The Senate in Maryland will begin debating to legalize gay marriage on Wednesday after the bill SB 116 was read in the Senate.
Senate president Mike Miller, who opposes the measure and has said he will not vote for it, says the bill could become law next week if approved in the Senate and the House.
Miller told lawmakers to remain “gentlemanlike” and “ladylike” during the debate, which is expected to be heated.
Twenty-four Senate members favor the bill to legalize gay marriage in Maryland, the minimum needed for passage.
Republican Senate Minority Leader Nancy Jacobs, said she expects a filibuster to block the bill to fail. Maryland governor Martin O’Malley will sign the bill into law if it passes.
Opponents of gay marriage in Maryland are speaking up.
Peter Sprigg, senior fellow for Policy Studies at the Family Research Council (FRC), told WMAL radio, “Every state that has ever voted on the definition of marriage has voted in favor of defining marriage as the union of a man and a woman.”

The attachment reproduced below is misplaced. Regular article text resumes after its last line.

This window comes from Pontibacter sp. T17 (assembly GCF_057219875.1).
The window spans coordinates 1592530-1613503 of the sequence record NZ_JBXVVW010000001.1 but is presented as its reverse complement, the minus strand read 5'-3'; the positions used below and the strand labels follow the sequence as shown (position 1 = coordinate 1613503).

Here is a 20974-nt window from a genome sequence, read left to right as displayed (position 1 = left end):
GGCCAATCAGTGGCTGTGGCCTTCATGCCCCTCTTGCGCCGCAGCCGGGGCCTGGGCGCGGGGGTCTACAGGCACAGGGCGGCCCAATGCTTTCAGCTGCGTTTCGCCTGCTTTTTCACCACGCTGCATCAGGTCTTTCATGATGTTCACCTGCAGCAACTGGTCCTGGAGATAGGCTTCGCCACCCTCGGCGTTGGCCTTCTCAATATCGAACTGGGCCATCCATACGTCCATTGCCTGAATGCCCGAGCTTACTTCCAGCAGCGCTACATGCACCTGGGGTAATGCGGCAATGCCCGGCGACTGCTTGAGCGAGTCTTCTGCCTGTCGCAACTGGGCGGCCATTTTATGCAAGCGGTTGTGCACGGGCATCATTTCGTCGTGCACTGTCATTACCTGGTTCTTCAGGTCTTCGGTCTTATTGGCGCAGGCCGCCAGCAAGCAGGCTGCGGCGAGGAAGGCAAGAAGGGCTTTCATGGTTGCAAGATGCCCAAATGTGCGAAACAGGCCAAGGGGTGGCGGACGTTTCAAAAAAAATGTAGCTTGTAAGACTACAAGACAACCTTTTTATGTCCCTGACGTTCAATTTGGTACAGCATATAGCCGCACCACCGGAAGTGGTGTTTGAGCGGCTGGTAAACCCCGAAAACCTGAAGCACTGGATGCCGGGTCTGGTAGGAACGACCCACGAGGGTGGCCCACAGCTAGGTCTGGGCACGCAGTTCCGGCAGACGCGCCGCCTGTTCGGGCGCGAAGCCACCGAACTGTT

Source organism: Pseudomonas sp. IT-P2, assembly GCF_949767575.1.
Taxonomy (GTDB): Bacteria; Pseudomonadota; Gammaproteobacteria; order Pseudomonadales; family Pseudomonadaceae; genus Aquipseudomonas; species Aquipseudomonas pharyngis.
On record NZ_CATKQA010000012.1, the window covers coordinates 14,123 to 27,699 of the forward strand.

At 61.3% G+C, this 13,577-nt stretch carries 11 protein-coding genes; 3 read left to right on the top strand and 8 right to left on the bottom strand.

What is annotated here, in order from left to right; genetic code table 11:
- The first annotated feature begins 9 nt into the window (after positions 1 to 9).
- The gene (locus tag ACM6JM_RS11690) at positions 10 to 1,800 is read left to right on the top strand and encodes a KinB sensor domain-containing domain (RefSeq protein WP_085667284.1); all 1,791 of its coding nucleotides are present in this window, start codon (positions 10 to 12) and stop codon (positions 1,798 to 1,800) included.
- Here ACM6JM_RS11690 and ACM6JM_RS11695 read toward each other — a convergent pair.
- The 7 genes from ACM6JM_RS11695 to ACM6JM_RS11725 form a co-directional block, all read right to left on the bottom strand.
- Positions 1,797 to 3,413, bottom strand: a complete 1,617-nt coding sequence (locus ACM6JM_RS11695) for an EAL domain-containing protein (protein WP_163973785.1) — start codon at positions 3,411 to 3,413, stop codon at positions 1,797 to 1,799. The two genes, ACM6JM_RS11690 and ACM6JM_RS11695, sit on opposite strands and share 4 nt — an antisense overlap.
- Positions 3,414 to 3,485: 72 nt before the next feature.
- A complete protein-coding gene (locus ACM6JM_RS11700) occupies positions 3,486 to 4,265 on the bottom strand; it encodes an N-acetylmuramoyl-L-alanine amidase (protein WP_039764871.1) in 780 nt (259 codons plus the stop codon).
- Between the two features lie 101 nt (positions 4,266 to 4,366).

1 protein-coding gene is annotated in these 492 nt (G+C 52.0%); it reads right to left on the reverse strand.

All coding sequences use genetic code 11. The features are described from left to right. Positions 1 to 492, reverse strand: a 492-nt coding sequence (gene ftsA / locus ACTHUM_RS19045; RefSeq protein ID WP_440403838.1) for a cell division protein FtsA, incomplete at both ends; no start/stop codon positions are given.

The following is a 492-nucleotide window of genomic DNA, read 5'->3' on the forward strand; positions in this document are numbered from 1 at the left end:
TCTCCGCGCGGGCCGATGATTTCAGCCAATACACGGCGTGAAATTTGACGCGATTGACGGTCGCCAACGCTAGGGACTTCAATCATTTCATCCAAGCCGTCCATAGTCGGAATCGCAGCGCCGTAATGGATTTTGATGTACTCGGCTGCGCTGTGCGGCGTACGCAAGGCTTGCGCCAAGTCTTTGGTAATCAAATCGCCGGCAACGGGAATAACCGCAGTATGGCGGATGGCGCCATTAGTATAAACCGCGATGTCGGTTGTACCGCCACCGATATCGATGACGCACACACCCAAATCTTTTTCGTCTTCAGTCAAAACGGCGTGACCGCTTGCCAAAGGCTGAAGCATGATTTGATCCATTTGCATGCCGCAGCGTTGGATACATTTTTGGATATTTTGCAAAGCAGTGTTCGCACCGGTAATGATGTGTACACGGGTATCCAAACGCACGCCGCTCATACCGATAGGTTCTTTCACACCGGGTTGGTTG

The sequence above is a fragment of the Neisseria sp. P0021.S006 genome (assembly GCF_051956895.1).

“We’ll see schools being used as places to indoctrinate children into affirming homosexual relationships,” he said. “We see a slippery slope towards efforts to redefine marriage to include polygamous relationships.”
Maryland Delegate Don Dwyer, an opponent to gay marriage, has said he will put up a bill that will require Maryland voters to vote on the bill in a referendum.
Voters in California struck down a measure to legalize same sex marriage in a referendum, then a judge overturned it. Now the courts will decide the fate in California.
Many say the Supreme Court will eventually have to rule on the law, not allowing individual states to choose whether to legalize same sex marriage.